The Swiss pharma company Novartis ranks in the top 10 of pharma companies, and boasts drugs ranging from Ritalin and Lamisil to clozapine, Diovan and Gilenya. It also owns the generic giant Sandoz. Unlike its competitor, GlaxoSmithKline, Novartis did not offer free flu vaccines during the H1N1 flu epidemic.

In March 2011, Novartis gained FDA approval for Gilenya, its multiple sclerosis drug. The nod came on the heels of a narrower EMA approval, which grants second-line treatment status. According to experts, the drug could be worth $3 billion in annual sales as the first oral MS drug on the market.

Novartis purchased the remaining portion of eye care company Alcon in a $12.9 billion deal at the end of 2010, marking the end of one of the biggest battles in biopharma. Although many analysts predicted heavy layoffs in 2010 from the company, only 1,400 jobs were cut in December 2010, with the disclaimer that more could be on the way as Novartis, like others in the industry, analyzes its efficiency.

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Latest Headlines

Latest Headlines

Alcon intraocular lens gets FDA's stringent PMA approval

Novartis' Alcon received FDA approval for its implantable AcrySof IQ ReSTOR +2.5 Diopter intraocular lens, enabling vision correction at all distances in eye care patients with or without presbyopia who undergo cataract surgery.

Careful, European drugmakers. Fitch says M&A may be a bit too heated

Fitch Ratings is raising the flag on pharma M&A. The credit ratings agency says the current spate of dealmaking is putting some pressure on European Big Pharma players.

Gilead's hep C drugs make it king of the hill in U.S. drug sales

The U.S. drug market is the largest in the world and just about every drugmaker wants the biggest piece of it that it can get. For 2014 that honor goes to biotech Gilead Sciences, whose hep C drugs vaulted it to the top, according to  PMLiVE  based on sales info from GlobalData.

Novartis has fresh data to support newly acquired CLL drug Arzerra

Novartis already has some positive data for Arzerra, a chronic lymphocytic leukemia (CLL) drug it picked up in its $16 billion buyout of GlaxoSmithKline's cancer drugs. Given the competition in the category, Novartis can use whatever boost it can get as it works to extract additional sales out of the portfolio of oncology products.

Big Pharma-backed Dutch immuno-oncology player eyes €100M Nasdaq IPO

A Dutch immuno-oncology player that has received venture funding from Johnson & Johnson, Novartis and Pfizer is preparing to list on Nasdaq. The company--Merus--hopes to raise upward of €100 million ($107 million) to advance its pipeline of bispecific IgG antibodies into the clinic and through early-phase trials.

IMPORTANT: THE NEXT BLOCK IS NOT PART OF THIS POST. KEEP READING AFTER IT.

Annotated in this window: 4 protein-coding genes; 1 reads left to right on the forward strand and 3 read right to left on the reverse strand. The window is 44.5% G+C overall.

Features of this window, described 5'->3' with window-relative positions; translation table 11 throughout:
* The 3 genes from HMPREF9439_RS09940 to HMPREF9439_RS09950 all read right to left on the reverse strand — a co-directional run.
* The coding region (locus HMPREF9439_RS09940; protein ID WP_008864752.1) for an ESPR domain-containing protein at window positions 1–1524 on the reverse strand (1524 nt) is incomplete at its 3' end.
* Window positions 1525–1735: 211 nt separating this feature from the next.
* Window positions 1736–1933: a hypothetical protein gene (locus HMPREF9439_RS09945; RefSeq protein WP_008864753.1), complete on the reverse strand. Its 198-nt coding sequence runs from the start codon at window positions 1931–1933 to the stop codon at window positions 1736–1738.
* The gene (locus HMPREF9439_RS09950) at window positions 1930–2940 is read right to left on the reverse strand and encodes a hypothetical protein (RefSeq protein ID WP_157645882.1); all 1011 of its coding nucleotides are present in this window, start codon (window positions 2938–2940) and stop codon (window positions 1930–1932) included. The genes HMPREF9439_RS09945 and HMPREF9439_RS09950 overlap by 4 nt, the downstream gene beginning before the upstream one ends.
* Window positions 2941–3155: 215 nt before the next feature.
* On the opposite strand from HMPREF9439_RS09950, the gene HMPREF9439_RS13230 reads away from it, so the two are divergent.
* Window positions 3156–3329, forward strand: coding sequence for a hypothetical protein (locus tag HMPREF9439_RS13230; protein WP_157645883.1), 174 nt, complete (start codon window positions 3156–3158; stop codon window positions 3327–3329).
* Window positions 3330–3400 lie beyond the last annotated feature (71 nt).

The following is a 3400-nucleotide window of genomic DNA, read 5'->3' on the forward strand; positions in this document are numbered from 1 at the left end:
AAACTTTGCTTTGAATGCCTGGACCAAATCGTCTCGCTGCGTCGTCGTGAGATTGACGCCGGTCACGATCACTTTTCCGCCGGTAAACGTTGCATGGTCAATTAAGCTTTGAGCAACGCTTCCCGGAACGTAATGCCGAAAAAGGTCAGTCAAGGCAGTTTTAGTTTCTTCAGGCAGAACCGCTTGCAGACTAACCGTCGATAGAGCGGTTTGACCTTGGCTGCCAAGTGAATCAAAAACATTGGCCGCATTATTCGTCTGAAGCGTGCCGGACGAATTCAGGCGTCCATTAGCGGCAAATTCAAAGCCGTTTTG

High-flying immuno-oncology player Adaptimmune pitches $150M IPO

Adaptimmune Therapeutics has become one of the brightest hopes in the U.K. biotech scene, scoring a $350 million collaboration pact with GlaxoSmithKline and a whopping $104 million venture round. Now Adaptimmune--a 2014 Fierce 15 company--will see if it can keep the hot streak rolling with a $150 million IPO pitch.

Juno and Novartis settle CAR-T patent fight with little fanfare

Novartis and Juno Therapeutics, pioneers in a promising new field of cancer treatment, have reached a settlement in their long-running patent dispute, clearing the way for each to advance rival therapies designed to weaponize the immune system.

BMJ: Novartis tried to 'scupper' trials to protect Lucentis from cheap Avastin

Did Novartis and Roche campaign against study data supporting cheap Avastin eye injections as a substitute for their own purpose-made vision drug Lucentis? The  BMJ  says they did, aiming to "undermine and divert attention" from trials pitting Lucentis against the much cheaper treatment. 

Novartis steps in to help bankroll CRISPR-Cas9 pioneer Caribou

Pharma heavyweight Novartis has stepped in to help bankroll Berkeley, CA-based Caribou Biosciences, one of the upstart leaders in the race to develop the cutting-edge CRISPR-Cas9 gene editing technology.

Fast-track approvals gain traction in Europe as EMA, U.K. schemes take off

The European Medicines Agency (EMA) is preparing to step up its conditional approval initiative to cut the time and data needed to bring new drugs to patients. Having received applications to enter 58 drugs into the program, EMA has selected a treatment based on genes, cells or tissue engineering as the first candidate to advance to the next stage.